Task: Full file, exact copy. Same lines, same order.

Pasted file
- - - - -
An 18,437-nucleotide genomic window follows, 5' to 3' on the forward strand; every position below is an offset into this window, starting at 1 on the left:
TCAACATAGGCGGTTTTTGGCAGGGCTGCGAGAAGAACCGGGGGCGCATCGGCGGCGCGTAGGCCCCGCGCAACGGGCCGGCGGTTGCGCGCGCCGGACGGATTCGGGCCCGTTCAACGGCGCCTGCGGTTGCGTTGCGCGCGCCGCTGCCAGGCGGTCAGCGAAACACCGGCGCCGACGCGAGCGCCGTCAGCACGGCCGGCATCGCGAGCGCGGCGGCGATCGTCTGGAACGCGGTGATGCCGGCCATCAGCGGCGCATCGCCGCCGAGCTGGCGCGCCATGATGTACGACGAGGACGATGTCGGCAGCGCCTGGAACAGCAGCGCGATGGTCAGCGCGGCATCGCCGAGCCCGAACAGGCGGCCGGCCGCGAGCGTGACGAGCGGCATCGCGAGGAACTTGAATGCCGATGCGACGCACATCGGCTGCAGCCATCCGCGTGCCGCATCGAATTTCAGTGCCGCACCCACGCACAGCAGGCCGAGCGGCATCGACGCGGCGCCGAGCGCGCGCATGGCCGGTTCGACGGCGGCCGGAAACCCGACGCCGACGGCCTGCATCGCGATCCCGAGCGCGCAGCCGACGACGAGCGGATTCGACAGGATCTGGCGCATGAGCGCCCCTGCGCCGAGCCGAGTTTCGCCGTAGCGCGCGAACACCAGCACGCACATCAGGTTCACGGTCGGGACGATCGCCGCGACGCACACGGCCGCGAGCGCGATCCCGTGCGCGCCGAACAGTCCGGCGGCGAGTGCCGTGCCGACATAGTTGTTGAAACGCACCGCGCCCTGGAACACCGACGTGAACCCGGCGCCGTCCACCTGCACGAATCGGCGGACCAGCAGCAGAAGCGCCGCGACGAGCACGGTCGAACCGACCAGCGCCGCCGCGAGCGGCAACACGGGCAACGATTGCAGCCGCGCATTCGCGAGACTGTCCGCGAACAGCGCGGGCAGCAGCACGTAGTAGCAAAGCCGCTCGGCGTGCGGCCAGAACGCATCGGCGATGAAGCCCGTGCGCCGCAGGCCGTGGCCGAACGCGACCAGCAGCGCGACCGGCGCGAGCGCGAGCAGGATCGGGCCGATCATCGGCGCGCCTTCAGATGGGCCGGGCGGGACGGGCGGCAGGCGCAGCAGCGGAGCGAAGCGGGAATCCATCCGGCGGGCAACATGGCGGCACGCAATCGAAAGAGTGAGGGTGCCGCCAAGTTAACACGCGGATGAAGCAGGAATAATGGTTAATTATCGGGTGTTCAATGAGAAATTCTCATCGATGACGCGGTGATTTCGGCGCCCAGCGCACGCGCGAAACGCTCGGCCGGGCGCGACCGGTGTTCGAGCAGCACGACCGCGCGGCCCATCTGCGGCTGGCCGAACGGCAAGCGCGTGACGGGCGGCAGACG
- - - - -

An 18,437-nucleotide genomic window follows, 5' to 3' on the forward strand; every position below is an offset into this window, starting at 1 on the left:
TCAACATAGGCGGTTTTTGGCAGGGCTGCGAGAAGAACCGGGGGCGCATCGGCGGCGCGTAGGCCCCGCGCAACGGGCCGGCGGTTGCGCGCGCCGGACGGATTCGGGCCCGTTCAACGGCGCCTGCGGTTGCGTTGCGCGCGCCGCTGCCAGGCGGTCAGCGAAACACCGGCGCCGACGCGAGCGCCGTCAGCACGGCCGGCATCGCGAGCGCGGCGGCGATCGTCTGGAACGCGGTGATGCCGGCCATCAGCGGCGCATCGCCGCCGAGCTGGCGCGCCATGATGTACGACGAGGACGATGTCGGCAGCGCCTGGAACAGCAGCGCGATGGTCAGCGCGGCATCGCCGAGCCCGAACAGGCGGCCGGCCGCGAGCGTGACGAGCGGCATCGCGAGGAACTTGAATGCCGATGCGACGCACATCGGCTGCAGCCATCCGCGTGCCGCATCGAATTTCAGTGCCGCACCCACGCACAGCAGGCCGAGCGGCATCGACGCGGCGCCGAGCGCGCGCATGGCCGGTTCGACGGCGGCCGGAAACCCGACGCCGACGGCCTGCATCGCGATCCCGAGCGCGCAGCCGACGACGAGCGGATTCGACAGGATCTGGCGCATGAGCGCCCCTGCGCCGAGCCGAGTTTCGCCGTAGCGCGCGAACACCAGCACGCACATCAGGTTCACGGTCGGGACGATCGCCGCGACGCACACGGCCGCGAGCGCGATCCCGTGCGCGCCGAACAGTCCGGCGGCGAGTGCCGTGCCGACATAGTTGTTGAAACGCACCGCGCCCTGGAACACCGACGTGAACCCGGCGCCGTCCACCTGCACGAATCGGCGGACCAGCAGCAGAAGCGCCGCGACGAGCACGGTCGAACCGACCAGCGCCGCCGCGAGCGGCAACACGGGCAACGATTGCAGCCGCGCATTCGCGAGACTGTCCGCGAACAGCGCGGGCAGCAGCACGTAGTAGCAAAGCCGCTCGGCGTGCGGCCAGAACGCATCGGCGATGAAGCCCGTGCGCCGCAGGCCGTGGCCGAACGCGACCAGCAGCGCGACCGGCGCGAGCGCGAGCAGGATCGGGCCGATCATCGGCGCGCCTTCAGATGGGCCGGGCGGGACGGGCGGCAGGCGCAGCAGCGGAGCGAAGCGGGAATCCATCCGGCGGGCAACATGGCGGCACGCAATCGAAAGAGTGAGGGTGCCGCCAAGTTAACACGCGGATGAAGCAGGAATAATGGTTAATTATCGGGTGTTCAATGAGAAATTCTCATCGATGACGCGGTGATTTCGGCGCCCAGCGCACGCGCGAAACGCTCGGCCGGGCGCGACCGGTGTTCGAGCAGCACGACCGCGCGGCCCATCTGCGGCTGGCCGAACGGCAAGCGCGTGACGGGCGGCAGACG